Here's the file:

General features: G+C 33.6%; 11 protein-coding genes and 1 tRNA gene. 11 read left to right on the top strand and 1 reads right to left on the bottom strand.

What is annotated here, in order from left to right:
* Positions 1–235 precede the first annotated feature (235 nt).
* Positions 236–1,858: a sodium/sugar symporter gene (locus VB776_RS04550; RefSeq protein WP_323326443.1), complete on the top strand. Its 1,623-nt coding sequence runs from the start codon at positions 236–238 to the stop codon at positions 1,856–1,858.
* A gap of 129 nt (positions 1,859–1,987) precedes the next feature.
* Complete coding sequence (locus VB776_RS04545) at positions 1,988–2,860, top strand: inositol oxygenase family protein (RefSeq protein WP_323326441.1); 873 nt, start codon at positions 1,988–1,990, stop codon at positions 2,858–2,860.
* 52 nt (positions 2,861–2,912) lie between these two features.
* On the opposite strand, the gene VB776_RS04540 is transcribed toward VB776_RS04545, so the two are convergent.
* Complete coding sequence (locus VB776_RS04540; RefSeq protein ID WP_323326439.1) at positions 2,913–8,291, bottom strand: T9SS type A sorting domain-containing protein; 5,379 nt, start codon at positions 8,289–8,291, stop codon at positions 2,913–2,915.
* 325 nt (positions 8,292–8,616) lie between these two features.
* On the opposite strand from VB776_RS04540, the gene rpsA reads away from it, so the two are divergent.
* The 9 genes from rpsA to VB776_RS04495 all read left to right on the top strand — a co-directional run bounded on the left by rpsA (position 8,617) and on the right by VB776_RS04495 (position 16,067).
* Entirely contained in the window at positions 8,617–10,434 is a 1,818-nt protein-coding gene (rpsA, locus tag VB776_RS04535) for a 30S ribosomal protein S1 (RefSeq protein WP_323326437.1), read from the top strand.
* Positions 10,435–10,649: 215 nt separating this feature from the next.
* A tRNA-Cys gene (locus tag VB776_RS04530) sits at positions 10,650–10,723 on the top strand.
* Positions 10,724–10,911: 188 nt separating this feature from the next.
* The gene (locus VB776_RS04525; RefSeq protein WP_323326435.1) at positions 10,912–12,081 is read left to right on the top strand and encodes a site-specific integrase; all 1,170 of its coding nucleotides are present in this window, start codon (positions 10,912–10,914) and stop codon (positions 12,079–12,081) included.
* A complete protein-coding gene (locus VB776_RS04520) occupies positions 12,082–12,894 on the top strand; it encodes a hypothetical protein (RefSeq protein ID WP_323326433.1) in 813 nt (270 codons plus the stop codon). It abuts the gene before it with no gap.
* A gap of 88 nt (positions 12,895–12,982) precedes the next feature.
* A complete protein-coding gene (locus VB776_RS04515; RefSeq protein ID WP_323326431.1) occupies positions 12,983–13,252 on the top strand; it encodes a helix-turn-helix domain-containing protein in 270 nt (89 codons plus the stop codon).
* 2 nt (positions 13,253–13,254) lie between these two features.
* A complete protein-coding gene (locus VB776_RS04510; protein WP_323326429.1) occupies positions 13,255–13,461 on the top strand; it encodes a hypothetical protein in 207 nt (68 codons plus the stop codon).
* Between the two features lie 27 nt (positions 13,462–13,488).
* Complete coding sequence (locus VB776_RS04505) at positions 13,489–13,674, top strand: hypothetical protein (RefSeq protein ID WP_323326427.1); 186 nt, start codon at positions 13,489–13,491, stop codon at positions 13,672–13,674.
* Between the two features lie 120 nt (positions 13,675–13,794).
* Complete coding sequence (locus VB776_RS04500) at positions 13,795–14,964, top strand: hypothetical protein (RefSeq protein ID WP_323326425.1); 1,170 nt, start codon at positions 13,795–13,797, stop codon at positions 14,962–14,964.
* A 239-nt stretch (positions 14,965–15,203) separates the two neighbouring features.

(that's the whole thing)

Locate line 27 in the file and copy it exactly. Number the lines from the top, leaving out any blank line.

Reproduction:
* A 239-nt stretch (positions 14,965–15,203) separates the two neighbouring features.